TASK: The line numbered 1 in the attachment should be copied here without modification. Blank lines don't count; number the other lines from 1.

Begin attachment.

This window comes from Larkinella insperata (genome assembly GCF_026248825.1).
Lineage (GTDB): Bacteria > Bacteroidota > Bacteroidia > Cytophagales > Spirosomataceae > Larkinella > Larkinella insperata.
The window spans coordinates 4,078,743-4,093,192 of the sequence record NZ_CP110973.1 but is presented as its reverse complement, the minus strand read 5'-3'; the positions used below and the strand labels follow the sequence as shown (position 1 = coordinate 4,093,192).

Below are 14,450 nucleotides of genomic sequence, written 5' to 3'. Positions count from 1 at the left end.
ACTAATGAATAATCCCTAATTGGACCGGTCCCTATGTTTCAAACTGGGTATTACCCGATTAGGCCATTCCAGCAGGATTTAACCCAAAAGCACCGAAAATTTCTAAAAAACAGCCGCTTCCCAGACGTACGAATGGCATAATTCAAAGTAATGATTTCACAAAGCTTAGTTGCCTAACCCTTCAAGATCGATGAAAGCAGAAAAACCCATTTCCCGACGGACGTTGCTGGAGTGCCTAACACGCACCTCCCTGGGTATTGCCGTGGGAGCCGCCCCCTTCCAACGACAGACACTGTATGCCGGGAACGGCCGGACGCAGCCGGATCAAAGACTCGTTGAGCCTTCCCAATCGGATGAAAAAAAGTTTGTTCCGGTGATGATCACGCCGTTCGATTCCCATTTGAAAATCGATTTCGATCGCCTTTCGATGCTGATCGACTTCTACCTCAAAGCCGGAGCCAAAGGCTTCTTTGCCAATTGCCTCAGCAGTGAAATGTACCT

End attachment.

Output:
This window comes from Larkinella insperata (genome assembly GCF_026248825.1).